Dog Poop Economics
Stephen Dubner and Steven Levitt apply Freakonomics to the problem of uncollected dog poop, which some critics will likely find quite appropriate.
Most of the animal dung produced in today’s New York comes from our dogs. (Estimates of the dog population vary widely, but one million is a good guess.) All their poop doesn’t just lie there, of course. In 1978, New York enacted its famous (and widely imitated) “pooper scooper” law, and the city is plainly cleaner, poop-wise, than it was. But with a fine of just $50 for the first offense, the law doesn’t provide much financial incentive to pick up after your dog. Nor does it seem to be vigorously enforced. Let’s pretend that 99 percent of all dog owners do obey the law. That still leaves 10,000 dogs whose poop is left in public spaces each day. Over the last year, the city ticketed only 471 dog-waste violations, which suggests that the typical offender stands a roughly 1-in-8,000 chance of getting a ticket. So here’s a puzzle: why do so many people pick up after their dogs? This would seem to be a case in which social incentives – the hard glare of a passer-by and the offender’s feelings of guilt – are at least as powerful as financial and legal incentives.
Here’s an idea: DNA sampling. During the licensing procedure, every dog will have to provide a sample of saliva or blood to establish a DNA file. Then, whenever a pile of poop is found on the sidewalk, a sample can be taken to establish the offender’s DNA. (Because stomachs and intestinal walls shed so many cells, poop is in fact a robust DNA source; during a murder trial in Indiana in 2002, the defendant was convicted in large part because the dog poop in his sneaker tread linked him to the scene of the crime.) Once the fecal DNA is matched to a given dog’s DNA file, the dog’s owner will be mailed a ticket. It might cost about $30 million to establish a DNA sample for all the dogs of New York. If people stop violating the law, then New York has spent $30 million for cleaner streets; if not, the $30 million is seed money for a new revenue stream.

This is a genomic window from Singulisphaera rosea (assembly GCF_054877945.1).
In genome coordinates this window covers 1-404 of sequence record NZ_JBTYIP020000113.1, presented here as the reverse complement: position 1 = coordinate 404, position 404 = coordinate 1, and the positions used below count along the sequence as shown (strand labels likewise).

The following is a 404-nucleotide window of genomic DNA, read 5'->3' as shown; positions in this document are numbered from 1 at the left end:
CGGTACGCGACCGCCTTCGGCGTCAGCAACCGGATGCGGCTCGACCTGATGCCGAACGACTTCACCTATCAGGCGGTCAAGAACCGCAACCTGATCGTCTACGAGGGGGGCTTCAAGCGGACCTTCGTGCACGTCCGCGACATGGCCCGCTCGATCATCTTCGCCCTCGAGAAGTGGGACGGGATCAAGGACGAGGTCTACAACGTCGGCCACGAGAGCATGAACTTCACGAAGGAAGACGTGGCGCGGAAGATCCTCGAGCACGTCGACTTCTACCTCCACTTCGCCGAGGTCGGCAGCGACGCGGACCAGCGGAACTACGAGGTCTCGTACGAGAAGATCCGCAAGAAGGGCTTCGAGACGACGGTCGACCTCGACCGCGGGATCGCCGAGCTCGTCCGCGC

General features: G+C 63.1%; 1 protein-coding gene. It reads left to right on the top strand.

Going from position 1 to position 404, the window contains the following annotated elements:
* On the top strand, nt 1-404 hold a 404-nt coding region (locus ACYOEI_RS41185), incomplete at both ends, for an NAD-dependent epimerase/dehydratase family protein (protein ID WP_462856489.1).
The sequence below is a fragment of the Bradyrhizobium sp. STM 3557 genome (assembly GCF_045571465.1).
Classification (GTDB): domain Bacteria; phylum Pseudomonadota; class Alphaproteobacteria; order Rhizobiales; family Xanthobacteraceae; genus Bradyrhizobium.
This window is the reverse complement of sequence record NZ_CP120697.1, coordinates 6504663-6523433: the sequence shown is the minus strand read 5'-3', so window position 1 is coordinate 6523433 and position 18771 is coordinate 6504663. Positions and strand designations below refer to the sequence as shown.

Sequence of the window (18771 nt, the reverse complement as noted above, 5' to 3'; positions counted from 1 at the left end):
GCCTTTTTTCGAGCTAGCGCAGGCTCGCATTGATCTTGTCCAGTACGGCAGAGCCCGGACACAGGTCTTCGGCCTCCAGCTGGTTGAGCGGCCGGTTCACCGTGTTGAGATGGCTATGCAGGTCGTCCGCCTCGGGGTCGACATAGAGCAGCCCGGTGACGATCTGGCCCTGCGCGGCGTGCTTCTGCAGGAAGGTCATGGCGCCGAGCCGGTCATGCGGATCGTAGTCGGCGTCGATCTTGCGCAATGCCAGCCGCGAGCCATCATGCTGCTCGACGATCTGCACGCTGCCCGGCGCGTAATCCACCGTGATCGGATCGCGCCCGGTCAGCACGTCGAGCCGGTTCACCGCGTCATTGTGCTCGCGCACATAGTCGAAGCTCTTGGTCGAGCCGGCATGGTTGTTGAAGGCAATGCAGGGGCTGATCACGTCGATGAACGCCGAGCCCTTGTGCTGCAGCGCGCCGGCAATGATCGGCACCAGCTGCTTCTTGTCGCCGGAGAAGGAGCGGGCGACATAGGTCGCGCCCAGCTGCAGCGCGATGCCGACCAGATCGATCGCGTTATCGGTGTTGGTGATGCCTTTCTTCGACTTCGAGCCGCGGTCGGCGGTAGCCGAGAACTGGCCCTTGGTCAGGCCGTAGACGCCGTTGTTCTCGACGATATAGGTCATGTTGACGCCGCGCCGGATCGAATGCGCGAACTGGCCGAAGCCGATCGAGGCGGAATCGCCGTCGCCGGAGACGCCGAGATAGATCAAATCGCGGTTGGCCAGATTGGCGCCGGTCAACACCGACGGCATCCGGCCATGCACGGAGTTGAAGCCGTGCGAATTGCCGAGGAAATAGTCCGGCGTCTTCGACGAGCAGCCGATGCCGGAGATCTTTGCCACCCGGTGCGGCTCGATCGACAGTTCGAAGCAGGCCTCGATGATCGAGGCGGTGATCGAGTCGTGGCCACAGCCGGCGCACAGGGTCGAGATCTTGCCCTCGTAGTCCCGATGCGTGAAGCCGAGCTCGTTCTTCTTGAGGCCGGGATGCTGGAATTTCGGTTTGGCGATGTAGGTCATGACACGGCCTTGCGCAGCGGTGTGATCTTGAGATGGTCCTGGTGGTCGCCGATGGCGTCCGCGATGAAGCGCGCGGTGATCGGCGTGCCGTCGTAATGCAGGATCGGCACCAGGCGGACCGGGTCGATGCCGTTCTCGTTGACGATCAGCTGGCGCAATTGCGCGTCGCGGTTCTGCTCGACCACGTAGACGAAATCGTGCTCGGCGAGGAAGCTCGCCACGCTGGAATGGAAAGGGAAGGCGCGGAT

Unfortunately, there’s a big drawback to this plan. In order to match a pile of poop with its source, you will need to have every dog’s DNA on file – and in 2003, the most recent year on record, only 102,004 dogs in New York were licensed. Even though a license is legally required, costs a mere $8.50 a year and can be easily obtained by mail, most dog owners ignore the law, and with good reason: last year, only 68 summonses were issued in New York City for unlicensed dogs. So even if the DNA plan were enacted today, most offenders would still go unpunished. In fact, it stands to reason that the typical licensed dog is less likely to offend than the typical unlicensed dog, since the sort of owner who is responsible enough to license his dog is also most likely responsible enough to clean up after it.
How, then, to get all of New York’s dogs licensed? Instead of charging even a nominal fee, the city may want to pay people to license their dogs. And then, instead of treating the licensing law as optional, enforce it for real. Setting up random street checks for dog licenses may offend some New Yorkers, but it certainly dovetails nicely with the Giuliani-era “broken windows” approach to low-level crime.
Before you dismiss the entire dog-DNA idea as idiotic – which, frankly, we were about to do the moment it popped into our heads – consider this: it turns out that civic leaders in Vienna and Dresden have recently floated the same idea. (Indeed, one Vienna politician cited Mayor Giuliani as his inspiration.) Closer to home, an eighth-grade girl in Hoboken, N.J., has also proposed the DNA solution. During a meeting last year of the Hoboken City Council, Lauren Mecka, the daughter of a police captain, argued her dog-poop case. “While adults like yourselves are appalled and disgusted by the sight of the uncollected dog poop that adorns our parks and sidewalks,” she said, “it is children like myself and younger who run the greater risk of contact and exposure. We’re the ones who ride our bikes, throw our balls and roll our blades on the city’s sidewalks. And we’re the ones who have our picnics, stage our adventures and carry out our dragon-slaying fantasies on our parks’ grassy lawns.”
I’m sure Giuliani will be quite pleased that his name readily came to mind when the matter of dog poop was raised.
One suspects that the fine for not picking up after one’s dog would have to be mighty steep, indeed, in order to pay the salaries of the CSI: Dog Poop squad. Ordinarily, people with the scientific background to perform DNA testing will seek jobs not involving pet excrement.